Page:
Being the eldest child is a blessing and a curse

Though they often have more in common with adults rather than their peers, they can feel that in order to be loved/accepted, they need to be responsible

I didn't ask to be the eldest child. I didn't ask for whatever advantages or disadvantages being the eldest child brings. Would I change being the eldest of five children? No chance.

Watching the video that went viral last week of a young girl crying as she realised that her little baby brother would not stay like that forever got me reminiscing. I had the best time watching my four siblings grow up, learning new things, sharing exciting experiences, guiding them as best I could - usually by advising them not to repeat my mistakes - and being there when they needed their 'big brother'.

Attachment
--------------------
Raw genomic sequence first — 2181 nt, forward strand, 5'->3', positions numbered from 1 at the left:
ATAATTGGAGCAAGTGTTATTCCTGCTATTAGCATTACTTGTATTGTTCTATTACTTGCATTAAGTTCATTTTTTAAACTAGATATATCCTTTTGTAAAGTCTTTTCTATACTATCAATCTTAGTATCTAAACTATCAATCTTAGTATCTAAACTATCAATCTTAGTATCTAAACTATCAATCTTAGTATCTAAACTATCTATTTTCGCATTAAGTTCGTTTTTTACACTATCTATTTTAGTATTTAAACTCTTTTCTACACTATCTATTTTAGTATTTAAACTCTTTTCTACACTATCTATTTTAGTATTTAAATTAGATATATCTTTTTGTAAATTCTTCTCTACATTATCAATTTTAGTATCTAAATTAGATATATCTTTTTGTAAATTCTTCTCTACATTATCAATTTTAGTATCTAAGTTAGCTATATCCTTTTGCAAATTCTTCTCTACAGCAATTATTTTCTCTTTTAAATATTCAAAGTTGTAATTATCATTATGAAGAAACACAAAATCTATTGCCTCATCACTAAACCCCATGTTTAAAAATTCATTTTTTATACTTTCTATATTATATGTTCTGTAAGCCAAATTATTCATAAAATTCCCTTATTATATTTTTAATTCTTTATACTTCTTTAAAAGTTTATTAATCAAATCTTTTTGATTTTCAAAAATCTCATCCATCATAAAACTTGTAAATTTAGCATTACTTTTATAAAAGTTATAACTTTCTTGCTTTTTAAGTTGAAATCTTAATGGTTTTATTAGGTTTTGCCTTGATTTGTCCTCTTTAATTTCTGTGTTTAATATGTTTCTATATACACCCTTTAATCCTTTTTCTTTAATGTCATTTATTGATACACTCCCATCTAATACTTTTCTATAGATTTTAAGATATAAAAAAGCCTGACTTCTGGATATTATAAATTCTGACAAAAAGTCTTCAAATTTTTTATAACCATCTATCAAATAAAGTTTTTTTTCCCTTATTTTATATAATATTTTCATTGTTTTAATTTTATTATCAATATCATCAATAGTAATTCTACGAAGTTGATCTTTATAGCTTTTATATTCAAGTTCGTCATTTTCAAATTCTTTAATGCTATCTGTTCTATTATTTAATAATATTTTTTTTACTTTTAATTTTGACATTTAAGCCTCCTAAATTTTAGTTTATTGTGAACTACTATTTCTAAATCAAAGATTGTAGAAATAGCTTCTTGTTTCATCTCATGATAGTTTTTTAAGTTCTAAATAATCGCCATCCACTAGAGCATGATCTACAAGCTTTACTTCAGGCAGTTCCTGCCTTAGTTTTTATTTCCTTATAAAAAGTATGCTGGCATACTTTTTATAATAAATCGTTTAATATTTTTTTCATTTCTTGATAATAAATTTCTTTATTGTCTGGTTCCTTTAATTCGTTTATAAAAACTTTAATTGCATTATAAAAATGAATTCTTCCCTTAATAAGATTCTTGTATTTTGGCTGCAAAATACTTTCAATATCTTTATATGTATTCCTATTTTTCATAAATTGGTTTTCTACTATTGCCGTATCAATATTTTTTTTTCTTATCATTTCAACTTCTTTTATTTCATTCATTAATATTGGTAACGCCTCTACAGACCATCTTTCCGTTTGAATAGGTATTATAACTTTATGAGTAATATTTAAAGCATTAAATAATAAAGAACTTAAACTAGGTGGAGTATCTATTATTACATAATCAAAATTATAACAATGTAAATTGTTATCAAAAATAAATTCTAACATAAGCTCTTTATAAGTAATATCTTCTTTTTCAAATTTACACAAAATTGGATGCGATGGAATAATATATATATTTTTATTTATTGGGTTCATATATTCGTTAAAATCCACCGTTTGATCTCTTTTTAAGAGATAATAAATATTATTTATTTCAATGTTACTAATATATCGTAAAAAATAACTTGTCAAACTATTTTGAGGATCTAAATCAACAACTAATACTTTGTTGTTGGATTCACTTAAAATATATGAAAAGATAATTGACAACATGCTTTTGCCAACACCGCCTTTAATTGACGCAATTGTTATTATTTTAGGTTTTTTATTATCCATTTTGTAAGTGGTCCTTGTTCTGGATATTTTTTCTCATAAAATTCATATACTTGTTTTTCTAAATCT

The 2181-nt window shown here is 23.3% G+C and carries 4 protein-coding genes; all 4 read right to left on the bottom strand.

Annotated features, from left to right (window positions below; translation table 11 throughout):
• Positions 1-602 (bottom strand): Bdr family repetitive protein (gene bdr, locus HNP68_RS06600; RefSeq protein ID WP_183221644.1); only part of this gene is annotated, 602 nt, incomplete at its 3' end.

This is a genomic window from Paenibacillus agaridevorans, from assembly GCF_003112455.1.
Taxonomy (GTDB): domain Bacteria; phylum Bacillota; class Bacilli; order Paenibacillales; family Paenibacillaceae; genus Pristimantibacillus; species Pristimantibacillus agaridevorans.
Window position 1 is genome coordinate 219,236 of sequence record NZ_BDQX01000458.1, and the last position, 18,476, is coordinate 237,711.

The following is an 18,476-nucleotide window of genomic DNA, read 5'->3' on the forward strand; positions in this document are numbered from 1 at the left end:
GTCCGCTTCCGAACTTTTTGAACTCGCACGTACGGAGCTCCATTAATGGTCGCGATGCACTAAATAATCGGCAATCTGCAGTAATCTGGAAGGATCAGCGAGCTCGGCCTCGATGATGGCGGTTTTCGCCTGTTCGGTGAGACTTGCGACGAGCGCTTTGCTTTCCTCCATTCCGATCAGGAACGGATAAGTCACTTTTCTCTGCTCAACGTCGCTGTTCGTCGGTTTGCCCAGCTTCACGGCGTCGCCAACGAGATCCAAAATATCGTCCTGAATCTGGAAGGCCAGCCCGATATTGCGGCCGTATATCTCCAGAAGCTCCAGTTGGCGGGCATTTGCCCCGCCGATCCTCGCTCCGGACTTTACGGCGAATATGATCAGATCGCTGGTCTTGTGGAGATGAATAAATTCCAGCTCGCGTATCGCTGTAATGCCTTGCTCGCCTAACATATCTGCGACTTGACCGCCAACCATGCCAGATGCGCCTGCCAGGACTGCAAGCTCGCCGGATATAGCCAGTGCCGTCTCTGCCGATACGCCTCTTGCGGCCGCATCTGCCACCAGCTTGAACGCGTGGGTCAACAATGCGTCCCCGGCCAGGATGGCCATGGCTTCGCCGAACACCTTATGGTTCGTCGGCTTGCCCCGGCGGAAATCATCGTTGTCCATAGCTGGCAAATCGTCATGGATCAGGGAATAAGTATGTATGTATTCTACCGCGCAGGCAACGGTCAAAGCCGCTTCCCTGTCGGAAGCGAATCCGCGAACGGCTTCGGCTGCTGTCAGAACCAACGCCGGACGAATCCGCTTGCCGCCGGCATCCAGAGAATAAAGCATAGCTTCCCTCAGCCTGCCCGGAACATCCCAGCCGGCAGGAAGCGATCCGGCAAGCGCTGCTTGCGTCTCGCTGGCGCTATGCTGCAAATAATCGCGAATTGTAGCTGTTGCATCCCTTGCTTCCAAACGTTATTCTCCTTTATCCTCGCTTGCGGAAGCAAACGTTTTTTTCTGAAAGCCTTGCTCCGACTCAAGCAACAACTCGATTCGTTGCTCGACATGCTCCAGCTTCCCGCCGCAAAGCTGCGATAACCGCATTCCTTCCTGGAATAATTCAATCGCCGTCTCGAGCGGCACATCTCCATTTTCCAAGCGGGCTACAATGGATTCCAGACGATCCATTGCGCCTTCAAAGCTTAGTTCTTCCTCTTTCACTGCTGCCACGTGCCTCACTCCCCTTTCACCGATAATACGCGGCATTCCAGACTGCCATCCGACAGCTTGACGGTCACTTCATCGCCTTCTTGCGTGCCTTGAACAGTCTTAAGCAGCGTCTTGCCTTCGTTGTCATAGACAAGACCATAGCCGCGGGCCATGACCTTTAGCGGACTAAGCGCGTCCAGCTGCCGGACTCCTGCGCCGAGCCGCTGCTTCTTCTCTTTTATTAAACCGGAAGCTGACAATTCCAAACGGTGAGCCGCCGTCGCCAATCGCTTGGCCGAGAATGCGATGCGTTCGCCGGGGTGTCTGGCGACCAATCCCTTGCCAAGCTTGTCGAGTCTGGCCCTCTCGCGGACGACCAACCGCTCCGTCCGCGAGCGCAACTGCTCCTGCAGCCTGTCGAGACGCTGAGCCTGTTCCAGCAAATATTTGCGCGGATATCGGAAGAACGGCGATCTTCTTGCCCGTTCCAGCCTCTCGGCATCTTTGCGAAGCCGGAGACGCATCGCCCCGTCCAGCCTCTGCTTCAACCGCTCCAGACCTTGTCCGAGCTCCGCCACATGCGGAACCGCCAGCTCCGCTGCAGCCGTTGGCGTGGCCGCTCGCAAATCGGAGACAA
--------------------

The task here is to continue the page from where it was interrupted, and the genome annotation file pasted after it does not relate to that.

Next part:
I was the shock news that greeted my parents on a wet and windy morning in November 1988. Five months later I arrived; the guinea pig that would lead the way for the next generation of our perfectly dysfunctional little family.

I was four and a half when my sister was born. It was amazing. I finally had a role. I wasn't just the toddler who had every day to himself; there was another little person to fuss over. Our parents still frequently recall stories of how I became an overprotective older brother, one who would insist on holding onto my little sister tightly no matter where we went. 

The fun wasn't over yet as we welcomed another sister and two brothers. By the age of 11 I was probably best described as being an adult trapped in a child's body. I've always been a bossy, headstrong character, so took to the role of being the eldest quite easily. A short-lived novelty.